Last year's fire season fanned the flames of controversy. Now, let's look at history, especially since much of it came from the Bitterroot. Our forests have always been managed for timber (and water) as per the Organic Act of 1897. Thirteen years later, as smoke and ash from fires in Montana and Idaho darkened the skies in D.C., the policy of 48-hour suppression was adopted to save those resources.
A mere 50 years later, the inanity of this policy became clear when large fires were uncontrollable, such as the Sleeping Child burn in Darby. The Forest Service planned the Meadow-Tolan sale to start restoring the natural vegetative mosaic. Something happened then that needs to be examined to see how we got in today’s danger.
Meadow-Tolan was dissimilar in many ways to the non-fire dependent eastern forests. The Bolle Report was correct about timber’s inappropriate priority in management. Both of these led to a serious contradiction.
Limiting clearcuts to 40 acres flies in the face of scientific management when applied to large continuous even-aged stands. It also was counterproductive as advanced roading to meet harvest quotas was increased. Forty-acre clearcuts in uneven aged stands were likewise “unscientific,” but used to make the cut.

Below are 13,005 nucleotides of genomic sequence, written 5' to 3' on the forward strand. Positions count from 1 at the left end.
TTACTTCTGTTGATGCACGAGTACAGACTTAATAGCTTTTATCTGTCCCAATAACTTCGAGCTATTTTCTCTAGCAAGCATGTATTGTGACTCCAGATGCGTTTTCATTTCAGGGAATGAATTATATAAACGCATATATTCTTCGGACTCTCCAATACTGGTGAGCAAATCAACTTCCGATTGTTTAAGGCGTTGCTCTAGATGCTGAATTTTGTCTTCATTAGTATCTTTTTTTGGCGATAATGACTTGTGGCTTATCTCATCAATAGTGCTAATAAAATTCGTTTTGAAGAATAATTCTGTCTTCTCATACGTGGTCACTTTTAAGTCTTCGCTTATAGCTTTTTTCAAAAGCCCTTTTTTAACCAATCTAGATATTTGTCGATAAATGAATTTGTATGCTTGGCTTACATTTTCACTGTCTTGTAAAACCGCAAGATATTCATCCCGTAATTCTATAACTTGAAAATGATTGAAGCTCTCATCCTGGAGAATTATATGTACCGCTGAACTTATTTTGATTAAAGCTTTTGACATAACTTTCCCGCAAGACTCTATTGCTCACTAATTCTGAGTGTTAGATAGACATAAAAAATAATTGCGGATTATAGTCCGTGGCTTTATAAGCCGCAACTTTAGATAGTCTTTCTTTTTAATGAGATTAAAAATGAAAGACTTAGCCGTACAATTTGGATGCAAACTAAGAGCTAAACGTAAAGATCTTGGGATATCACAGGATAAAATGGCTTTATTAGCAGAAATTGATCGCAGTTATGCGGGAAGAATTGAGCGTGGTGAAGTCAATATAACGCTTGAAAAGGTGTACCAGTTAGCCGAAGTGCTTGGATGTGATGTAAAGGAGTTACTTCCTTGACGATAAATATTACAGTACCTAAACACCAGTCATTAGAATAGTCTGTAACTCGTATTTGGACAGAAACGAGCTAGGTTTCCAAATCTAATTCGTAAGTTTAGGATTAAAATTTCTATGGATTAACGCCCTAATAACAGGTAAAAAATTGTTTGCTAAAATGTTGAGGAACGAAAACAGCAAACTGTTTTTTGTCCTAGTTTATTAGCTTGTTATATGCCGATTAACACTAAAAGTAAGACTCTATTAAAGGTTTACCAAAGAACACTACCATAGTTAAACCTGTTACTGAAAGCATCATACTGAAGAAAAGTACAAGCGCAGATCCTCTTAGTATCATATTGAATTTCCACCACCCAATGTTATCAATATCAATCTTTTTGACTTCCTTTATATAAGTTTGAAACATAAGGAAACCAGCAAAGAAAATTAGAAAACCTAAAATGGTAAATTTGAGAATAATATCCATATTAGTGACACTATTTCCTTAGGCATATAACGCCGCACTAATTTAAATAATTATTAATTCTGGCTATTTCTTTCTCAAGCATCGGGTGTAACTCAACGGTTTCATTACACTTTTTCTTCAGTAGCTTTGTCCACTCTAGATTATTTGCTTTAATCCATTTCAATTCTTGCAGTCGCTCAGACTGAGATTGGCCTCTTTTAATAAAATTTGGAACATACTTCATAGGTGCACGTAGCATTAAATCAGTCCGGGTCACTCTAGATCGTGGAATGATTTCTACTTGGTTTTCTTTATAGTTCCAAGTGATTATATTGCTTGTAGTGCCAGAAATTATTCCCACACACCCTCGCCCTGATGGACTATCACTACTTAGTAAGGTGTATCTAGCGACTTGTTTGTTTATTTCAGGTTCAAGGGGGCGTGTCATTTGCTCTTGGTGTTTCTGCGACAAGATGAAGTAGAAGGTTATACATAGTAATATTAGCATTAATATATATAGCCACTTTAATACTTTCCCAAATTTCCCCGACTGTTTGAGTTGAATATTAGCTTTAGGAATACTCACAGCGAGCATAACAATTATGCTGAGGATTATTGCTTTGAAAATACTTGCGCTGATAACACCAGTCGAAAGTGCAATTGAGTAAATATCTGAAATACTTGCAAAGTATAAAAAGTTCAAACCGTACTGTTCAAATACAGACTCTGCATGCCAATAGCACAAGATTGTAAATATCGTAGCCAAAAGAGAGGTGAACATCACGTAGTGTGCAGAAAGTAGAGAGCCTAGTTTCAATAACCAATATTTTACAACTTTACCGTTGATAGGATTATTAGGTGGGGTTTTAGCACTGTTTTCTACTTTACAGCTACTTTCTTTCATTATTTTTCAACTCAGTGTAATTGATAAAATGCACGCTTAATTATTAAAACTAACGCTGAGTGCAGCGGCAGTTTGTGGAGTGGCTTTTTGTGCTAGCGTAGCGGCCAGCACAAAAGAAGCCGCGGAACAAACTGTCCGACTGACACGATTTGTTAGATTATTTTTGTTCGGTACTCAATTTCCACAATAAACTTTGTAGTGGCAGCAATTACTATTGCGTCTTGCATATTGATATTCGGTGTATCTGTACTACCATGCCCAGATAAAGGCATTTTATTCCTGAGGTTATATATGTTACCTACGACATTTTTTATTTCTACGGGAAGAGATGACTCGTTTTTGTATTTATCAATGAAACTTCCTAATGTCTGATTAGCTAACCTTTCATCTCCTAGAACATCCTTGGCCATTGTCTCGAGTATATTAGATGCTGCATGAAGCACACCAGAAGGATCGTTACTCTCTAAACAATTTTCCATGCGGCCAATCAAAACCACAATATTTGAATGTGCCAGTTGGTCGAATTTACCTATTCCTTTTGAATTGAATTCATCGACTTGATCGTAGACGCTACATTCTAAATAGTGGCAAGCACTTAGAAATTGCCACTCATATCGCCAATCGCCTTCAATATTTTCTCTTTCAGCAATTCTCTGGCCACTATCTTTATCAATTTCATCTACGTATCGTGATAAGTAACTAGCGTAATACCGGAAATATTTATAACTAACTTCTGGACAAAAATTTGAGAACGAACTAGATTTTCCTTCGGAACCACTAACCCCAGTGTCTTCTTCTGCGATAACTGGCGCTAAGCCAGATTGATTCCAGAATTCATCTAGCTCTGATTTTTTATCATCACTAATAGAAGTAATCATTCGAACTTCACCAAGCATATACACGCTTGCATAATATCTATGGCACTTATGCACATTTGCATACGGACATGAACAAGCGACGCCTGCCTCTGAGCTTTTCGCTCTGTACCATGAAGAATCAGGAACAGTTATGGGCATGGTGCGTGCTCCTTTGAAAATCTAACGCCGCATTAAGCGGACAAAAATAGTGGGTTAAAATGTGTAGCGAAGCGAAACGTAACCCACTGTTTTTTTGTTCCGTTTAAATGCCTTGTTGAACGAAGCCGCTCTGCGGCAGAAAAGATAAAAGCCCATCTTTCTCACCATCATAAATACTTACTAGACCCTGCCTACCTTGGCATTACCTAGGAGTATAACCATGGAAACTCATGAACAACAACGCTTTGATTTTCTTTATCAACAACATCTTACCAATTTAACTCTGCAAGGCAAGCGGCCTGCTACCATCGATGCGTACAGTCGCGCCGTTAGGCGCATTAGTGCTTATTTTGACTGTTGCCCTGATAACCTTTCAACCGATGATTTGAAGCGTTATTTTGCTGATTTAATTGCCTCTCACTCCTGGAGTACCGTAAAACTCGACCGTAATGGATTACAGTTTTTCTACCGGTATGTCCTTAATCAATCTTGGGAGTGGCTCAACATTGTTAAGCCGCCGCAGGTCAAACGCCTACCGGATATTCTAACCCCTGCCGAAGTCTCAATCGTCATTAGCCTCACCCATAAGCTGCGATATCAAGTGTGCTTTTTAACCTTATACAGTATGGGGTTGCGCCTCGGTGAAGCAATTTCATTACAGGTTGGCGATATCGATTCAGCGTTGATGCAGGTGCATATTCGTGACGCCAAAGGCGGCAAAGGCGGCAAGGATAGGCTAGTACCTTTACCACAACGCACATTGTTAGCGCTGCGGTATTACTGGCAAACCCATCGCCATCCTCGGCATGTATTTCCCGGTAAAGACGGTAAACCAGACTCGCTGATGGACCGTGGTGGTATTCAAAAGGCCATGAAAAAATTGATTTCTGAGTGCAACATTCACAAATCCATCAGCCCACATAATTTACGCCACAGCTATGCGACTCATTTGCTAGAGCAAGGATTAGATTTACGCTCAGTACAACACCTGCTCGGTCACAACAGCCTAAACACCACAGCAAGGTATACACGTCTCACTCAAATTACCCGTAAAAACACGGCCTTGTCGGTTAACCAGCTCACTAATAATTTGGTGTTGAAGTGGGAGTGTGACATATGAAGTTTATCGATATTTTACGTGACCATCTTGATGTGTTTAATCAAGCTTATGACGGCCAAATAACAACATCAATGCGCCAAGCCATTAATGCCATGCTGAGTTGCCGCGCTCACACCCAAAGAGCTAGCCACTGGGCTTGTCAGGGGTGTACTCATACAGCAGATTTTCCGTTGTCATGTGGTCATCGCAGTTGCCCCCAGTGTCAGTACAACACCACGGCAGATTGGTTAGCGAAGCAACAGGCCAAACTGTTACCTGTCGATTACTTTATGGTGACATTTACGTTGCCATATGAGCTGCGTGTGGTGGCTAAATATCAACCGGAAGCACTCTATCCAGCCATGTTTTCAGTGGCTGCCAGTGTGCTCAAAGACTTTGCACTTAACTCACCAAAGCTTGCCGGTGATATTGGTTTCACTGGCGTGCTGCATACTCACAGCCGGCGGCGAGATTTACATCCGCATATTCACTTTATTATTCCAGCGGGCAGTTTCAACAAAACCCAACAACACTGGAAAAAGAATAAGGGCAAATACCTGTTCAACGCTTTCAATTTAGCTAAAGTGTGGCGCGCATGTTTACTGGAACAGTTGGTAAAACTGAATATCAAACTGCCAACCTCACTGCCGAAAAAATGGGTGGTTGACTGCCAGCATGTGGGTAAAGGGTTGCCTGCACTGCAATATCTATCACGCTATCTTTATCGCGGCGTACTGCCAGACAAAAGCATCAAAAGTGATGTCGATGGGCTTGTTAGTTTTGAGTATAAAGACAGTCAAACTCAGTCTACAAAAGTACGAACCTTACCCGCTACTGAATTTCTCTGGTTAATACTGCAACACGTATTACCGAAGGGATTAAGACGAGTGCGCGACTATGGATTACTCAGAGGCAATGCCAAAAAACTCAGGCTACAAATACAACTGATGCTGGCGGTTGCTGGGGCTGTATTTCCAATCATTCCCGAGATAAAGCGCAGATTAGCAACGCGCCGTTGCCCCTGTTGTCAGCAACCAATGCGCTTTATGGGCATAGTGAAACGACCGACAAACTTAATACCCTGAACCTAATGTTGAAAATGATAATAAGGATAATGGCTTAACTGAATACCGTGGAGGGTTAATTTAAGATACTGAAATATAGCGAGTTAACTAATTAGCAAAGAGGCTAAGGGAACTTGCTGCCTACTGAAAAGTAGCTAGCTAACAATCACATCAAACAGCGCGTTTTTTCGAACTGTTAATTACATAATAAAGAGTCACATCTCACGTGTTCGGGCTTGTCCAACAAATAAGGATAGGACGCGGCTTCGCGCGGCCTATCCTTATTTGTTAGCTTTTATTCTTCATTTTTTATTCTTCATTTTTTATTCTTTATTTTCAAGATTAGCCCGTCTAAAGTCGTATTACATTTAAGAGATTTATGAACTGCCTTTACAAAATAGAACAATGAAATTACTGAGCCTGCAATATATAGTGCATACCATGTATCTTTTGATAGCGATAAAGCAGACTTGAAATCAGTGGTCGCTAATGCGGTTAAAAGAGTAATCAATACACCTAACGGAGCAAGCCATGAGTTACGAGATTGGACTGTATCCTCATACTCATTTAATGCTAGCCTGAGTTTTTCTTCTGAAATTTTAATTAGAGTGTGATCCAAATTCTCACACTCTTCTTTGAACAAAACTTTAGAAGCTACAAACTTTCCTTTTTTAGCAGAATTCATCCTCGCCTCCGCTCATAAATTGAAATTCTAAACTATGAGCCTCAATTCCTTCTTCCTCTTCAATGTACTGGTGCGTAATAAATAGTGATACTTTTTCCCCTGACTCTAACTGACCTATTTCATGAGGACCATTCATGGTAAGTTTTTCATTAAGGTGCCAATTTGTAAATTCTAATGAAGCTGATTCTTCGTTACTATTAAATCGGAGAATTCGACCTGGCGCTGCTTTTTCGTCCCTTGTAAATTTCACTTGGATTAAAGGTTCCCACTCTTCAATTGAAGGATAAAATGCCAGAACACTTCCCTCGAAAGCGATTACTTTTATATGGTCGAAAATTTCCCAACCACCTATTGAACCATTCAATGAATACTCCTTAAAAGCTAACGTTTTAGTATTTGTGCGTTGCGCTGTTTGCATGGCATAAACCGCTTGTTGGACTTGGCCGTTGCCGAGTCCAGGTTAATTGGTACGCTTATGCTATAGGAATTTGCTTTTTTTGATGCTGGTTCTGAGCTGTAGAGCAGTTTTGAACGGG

But if you were a sincere environmentalist, why would you cause such contradictions and ignore forest ecology? Reagan did the same to the USSR – destroy your ideological opponent economically.
No more clear cuts attracted a movement more rhetorical than practical. It created a dichotomy among neighbors with common concerns and complicated resolutions.
At the Coffee Cup in Hamilton is a mural of photographs taken around early 1900s of the Bitterroots Front Rang. Note the absence of trees. Those foothills are now covered with dense stands of bull pine.
People now build houses in the pines. Arno’s research showed these areas burned every eight to 12 years. Complicating protection is the unpredictable influence of the side canyons. Knowledgeable and sincere environmentalists are likewise frustrated by those incised with rhetorical naivety in the search for solutions. In some, indeed today in many instances, logging is the answer.
– Rick Torre, Phillipsburg